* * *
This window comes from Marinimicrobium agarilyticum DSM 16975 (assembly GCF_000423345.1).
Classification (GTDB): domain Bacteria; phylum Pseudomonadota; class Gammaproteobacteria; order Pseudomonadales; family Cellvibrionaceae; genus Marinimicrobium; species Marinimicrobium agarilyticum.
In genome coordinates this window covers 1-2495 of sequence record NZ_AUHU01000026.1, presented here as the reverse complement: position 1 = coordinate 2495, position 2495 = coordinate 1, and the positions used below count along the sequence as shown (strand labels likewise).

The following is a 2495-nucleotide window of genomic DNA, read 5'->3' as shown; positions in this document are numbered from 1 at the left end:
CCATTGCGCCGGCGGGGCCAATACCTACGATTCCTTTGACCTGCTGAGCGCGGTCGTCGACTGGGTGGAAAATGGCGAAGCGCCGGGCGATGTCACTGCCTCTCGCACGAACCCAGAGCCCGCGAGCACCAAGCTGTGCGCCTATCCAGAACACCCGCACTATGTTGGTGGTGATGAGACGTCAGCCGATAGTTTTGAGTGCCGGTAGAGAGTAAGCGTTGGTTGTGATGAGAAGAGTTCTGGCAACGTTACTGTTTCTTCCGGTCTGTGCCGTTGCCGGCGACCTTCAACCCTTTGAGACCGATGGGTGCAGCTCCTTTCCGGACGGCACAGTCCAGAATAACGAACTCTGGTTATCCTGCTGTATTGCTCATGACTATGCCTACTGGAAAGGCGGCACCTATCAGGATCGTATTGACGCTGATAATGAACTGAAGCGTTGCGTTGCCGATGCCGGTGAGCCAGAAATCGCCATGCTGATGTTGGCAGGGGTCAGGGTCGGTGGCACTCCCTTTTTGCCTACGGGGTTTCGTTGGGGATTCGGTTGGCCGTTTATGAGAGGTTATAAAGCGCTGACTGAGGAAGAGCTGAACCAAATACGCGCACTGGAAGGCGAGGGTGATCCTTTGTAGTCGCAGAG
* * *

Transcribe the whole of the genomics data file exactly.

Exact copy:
This window comes from Marinimicrobium agarilyticum DSM 16975 (assembly GCF_000423345.1).
Classification (GTDB): domain Bacteria; phylum Pseudomonadota; class Gammaproteobacteria; order Pseudomonadales; family Cellvibrionaceae; genus Marinimicrobium; species Marinimicrobium agarilyticum.
In genome coordinates this window covers 1-2495 of sequence record NZ_AUHU01000026.1, presented here as the reverse complement: position 1 = coordinate 2495, position 2495 = coordinate 1, and the positions used below count along the sequence as shown (strand labels likewise).

The following is a 2495-nucleotide window of genomic DNA, read 5'->3' as shown; positions in this document are numbered from 1 at the left end:
CCATTGCGCCGGCGGGGCCAATACCTACGATTCCTTTGACCTGCTGAGCGCGGTCGTCGACTGGGTGGAAAATGGCGAAGCGCCGGGCGATGTCACTGCCTCTCGCACGAACCCAGAGCCCGCGAGCACCAAGCTGTGCGCCTATCCAGAACACCCGCACTATGTTGGTGGTGATGAGACGTCAGCCGATAGTTTTGAGTGCCGGTAGAGAGTAAGCGTTGGTTGTGATGAGAAGAGTTCTGGCAACGTTACTGTTTCTTCCGGTCTGTGCCGTTGCCGGCGACCTTCAACCCTTTGAGACCGATGGGTGCAGCTCCTTTCCGGACGGCACAGTCCAGAATAACGAACTCTGGTTATCCTGCTGTATTGCTCATGACTATGCCTACTGGAAAGGCGGCACCTATCAGGATCGTATTGACGCTGATAATGAACTGAAGCGTTGCGTTGCCGATGCCGGTGAGCCAGAAATCGCCATGCTGATGTTGGCAGGGGTCAGGGTCGGTGGCACTCCCTTTTTGCCTACGGGGTTTCGTTGGGGATTCGGTTGGCCGTTTATGAGAGGTTATAAAGCGCTGACTGAGGAAGAGCTGAACCAAATACGCGCACTGGAAGGCGAGGGTGATCCTTTGTAGTCGCAGAG